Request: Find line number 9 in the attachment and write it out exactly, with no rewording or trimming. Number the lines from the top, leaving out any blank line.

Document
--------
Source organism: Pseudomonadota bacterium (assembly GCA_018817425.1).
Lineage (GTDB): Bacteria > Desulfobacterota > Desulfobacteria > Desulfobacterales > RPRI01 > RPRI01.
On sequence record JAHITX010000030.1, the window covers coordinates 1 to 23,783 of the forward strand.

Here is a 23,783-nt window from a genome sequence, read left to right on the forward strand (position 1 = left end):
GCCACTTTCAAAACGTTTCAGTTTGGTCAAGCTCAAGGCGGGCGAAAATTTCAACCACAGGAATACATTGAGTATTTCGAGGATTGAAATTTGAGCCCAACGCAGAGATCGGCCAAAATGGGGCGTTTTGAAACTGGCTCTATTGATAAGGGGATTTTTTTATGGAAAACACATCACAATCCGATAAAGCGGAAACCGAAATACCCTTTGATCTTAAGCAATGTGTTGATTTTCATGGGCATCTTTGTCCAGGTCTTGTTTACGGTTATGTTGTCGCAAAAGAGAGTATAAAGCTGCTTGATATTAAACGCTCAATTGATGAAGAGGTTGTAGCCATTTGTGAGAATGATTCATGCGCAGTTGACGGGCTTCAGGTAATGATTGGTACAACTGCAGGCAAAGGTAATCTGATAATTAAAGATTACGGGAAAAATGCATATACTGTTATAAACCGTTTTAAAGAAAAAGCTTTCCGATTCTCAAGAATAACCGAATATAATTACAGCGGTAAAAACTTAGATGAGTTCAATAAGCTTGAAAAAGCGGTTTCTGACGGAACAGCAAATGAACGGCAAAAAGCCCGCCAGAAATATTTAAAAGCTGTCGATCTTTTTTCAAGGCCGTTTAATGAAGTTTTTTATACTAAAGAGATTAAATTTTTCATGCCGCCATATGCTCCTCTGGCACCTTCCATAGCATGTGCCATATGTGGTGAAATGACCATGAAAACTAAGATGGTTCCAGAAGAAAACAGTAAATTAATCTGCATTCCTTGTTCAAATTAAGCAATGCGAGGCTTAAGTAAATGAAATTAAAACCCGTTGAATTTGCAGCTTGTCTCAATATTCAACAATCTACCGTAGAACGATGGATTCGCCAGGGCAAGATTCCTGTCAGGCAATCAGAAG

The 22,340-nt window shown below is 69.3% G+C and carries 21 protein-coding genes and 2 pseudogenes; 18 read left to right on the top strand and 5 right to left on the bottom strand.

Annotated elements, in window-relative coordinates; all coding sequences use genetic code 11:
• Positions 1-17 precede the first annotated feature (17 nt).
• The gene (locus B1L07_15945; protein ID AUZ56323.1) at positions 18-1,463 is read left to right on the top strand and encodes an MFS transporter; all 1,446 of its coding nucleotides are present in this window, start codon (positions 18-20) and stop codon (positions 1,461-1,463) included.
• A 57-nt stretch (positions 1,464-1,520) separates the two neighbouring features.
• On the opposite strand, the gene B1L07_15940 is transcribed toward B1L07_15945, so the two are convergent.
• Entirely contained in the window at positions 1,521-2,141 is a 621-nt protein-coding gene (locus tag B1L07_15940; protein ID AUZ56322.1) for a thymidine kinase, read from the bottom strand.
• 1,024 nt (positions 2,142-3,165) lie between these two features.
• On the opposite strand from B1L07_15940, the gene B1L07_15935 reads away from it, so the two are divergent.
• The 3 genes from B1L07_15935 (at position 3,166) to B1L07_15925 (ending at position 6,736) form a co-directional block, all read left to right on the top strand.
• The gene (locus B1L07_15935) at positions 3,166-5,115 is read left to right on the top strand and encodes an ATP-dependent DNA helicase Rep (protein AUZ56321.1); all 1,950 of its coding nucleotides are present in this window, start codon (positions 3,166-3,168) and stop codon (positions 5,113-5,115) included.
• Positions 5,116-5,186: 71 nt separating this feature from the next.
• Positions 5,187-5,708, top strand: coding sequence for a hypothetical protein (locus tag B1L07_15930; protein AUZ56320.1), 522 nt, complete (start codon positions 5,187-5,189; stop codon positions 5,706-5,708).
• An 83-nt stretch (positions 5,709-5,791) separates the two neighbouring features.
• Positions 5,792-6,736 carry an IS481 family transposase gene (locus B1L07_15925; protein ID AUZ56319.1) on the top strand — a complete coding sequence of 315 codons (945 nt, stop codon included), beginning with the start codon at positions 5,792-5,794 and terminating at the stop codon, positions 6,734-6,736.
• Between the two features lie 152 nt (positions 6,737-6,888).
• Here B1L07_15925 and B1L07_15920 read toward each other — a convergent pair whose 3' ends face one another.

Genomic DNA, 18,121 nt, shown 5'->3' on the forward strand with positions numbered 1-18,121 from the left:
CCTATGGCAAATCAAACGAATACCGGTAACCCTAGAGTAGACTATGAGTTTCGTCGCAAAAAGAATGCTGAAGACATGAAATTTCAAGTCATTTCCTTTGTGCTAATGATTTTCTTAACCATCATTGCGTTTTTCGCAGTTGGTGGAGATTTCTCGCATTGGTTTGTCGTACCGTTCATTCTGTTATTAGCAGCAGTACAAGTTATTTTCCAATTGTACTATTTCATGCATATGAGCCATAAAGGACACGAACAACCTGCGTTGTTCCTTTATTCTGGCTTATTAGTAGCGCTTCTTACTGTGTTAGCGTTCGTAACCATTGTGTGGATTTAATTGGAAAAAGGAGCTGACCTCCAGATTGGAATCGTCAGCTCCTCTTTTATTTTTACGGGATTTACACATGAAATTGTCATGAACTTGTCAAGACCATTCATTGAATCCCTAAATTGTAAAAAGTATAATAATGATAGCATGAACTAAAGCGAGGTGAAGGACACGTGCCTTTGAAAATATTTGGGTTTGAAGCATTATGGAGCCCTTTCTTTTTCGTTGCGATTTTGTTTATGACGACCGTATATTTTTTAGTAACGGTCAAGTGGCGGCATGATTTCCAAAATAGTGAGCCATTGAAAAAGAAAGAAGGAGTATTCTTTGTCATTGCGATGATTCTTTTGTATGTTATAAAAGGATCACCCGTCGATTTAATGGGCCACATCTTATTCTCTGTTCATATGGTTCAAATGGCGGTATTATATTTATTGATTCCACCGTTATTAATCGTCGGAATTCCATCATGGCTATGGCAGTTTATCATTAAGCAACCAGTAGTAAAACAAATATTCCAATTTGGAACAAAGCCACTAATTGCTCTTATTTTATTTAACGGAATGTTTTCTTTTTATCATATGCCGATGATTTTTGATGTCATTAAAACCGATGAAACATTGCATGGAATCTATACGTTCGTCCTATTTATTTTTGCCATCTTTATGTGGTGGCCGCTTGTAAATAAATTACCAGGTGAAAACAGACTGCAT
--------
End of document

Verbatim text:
• The gene (locus B1L07_15945; protein ID AUZ56323.1) at positions 18-1,463 is read left to right on the top strand and encodes an MFS transporter; all 1,446 of its coding nucleotides are present in this window, start codon (positions 18-20) and stop codon (positions 1,461-1,463) included.